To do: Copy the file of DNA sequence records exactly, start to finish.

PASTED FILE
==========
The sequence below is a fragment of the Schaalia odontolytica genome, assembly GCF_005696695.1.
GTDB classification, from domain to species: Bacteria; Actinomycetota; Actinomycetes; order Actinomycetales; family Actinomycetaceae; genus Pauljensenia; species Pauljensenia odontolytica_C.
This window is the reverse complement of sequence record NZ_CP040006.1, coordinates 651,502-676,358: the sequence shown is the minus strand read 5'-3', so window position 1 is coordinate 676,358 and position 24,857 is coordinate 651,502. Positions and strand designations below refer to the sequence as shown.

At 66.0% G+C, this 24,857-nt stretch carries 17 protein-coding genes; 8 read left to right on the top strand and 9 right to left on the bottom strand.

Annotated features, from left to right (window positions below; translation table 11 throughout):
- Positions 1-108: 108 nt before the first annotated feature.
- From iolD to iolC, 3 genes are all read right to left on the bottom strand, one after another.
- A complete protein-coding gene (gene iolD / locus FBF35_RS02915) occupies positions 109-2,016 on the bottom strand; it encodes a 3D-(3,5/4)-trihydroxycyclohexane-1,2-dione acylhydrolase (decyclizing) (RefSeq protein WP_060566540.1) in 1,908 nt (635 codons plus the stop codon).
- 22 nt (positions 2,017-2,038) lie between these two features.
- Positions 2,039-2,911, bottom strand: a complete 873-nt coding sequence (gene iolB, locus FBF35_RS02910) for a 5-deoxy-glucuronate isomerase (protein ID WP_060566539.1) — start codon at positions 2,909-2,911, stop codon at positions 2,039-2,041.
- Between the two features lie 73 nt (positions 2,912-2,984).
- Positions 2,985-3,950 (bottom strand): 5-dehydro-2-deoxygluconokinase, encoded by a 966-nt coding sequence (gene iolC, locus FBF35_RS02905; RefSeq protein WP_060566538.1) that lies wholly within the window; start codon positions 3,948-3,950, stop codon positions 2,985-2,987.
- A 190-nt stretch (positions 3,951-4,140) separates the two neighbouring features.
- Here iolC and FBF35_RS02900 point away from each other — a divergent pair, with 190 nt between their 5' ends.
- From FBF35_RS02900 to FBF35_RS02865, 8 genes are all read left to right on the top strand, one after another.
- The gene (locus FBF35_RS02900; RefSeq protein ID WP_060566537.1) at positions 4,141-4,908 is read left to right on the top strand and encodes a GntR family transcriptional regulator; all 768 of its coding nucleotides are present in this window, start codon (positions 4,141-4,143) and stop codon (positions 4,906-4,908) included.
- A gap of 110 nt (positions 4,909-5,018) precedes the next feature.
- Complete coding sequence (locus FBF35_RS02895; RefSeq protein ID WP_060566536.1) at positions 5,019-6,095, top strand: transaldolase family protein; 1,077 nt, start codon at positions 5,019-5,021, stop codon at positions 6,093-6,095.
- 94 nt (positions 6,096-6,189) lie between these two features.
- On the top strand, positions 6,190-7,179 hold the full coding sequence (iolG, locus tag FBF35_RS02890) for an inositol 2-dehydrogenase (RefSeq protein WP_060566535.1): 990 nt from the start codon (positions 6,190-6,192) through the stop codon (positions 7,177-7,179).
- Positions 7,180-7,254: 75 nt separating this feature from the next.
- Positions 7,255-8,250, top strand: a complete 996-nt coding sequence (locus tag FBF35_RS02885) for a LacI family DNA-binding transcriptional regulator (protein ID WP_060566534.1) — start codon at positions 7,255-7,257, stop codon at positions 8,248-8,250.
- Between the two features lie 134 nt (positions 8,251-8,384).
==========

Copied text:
The sequence below is a fragment of the Schaalia odontolytica genome, assembly GCF_005696695.1.
GTDB classification, from domain to species: Bacteria; Actinomycetota; Actinomycetes; order Actinomycetales; family Actinomycetaceae; genus Pauljensenia; species Pauljensenia odontolytica_C.
This window is the reverse complement of sequence record NZ_CP040006.1, coordinates 651,502-676,358: the sequence shown is the minus strand read 5'-3', so window position 1 is coordinate 676,358 and position 24,857 is coordinate 651,502. Positions and strand designations below refer to the sequence as shown.

At 66.0% G+C, this 24,857-nt stretch carries 17 protein-coding genes; 8 read left to right on the top strand and 9 right to left on the bottom strand.

Annotated features, from left to right (window positions below; translation table 11 throughout):
- Positions 1-108: 108 nt before the first annotated feature.
- From iolD to iolC, 3 genes are all read right to left on the bottom strand, one after another.
- A complete protein-coding gene (gene iolD / locus FBF35_RS02915) occupies positions 109-2,016 on the bottom strand; it encodes a 3D-(3,5/4)-trihydroxycyclohexane-1,2-dione acylhydrolase (decyclizing) (RefSeq protein WP_060566540.1) in 1,908 nt (635 codons plus the stop codon).
- 22 nt (positions 2,017-2,038) lie between these two features.
- Positions 2,039-2,911, bottom strand: a complete 873-nt coding sequence (gene iolB, locus FBF35_RS02910) for a 5-deoxy-glucuronate isomerase (protein ID WP_060566539.1) — start codon at positions 2,909-2,911, stop codon at positions 2,039-2,041.
- Between the two features lie 73 nt (positions 2,912-2,984).
- Positions 2,985-3,950 (bottom strand): 5-dehydro-2-deoxygluconokinase, encoded by a 966-nt coding sequence (gene iolC, locus FBF35_RS02905; RefSeq protein WP_060566538.1) that lies wholly within the window; start codon positions 3,948-3,950, stop codon positions 2,985-2,987.
- A 190-nt stretch (positions 3,951-4,140) separates the two neighbouring features.
- Here iolC and FBF35_RS02900 point away from each other — a divergent pair, with 190 nt between their 5' ends.
- From FBF35_RS02900 to FBF35_RS02865, 8 genes are all read left to right on the top strand, one after another.
- The gene (locus FBF35_RS02900; RefSeq protein ID WP_060566537.1) at positions 4,141-4,908 is read left to right on the top strand and encodes a GntR family transcriptional regulator; all 768 of its coding nucleotides are present in this window, start codon (positions 4,141-4,143) and stop codon (positions 4,906-4,908) included.
- A gap of 110 nt (positions 4,909-5,018) precedes the next feature.
- Complete coding sequence (locus FBF35_RS02895; RefSeq protein ID WP_060566536.1) at positions 5,019-6,095, top strand: transaldolase family protein; 1,077 nt, start codon at positions 5,019-5,021, stop codon at positions 6,093-6,095.
- 94 nt (positions 6,096-6,189) lie between these two features.
- On the top strand, positions 6,190-7,179 hold the full coding sequence (iolG, locus tag FBF35_RS02890) for an inositol 2-dehydrogenase (RefSeq protein WP_060566535.1): 990 nt from the start codon (positions 6,190-6,192) through the stop codon (positions 7,177-7,179).
- Positions 7,180-7,254: 75 nt separating this feature from the next.
- Positions 7,255-8,250, top strand: a complete 996-nt coding sequence (locus tag FBF35_RS02885) for a LacI family DNA-binding transcriptional regulator (protein ID WP_060566534.1) — start codon at positions 7,255-7,257, stop codon at positions 8,248-8,250.
- Between the two features lie 134 nt (positions 8,251-8,384).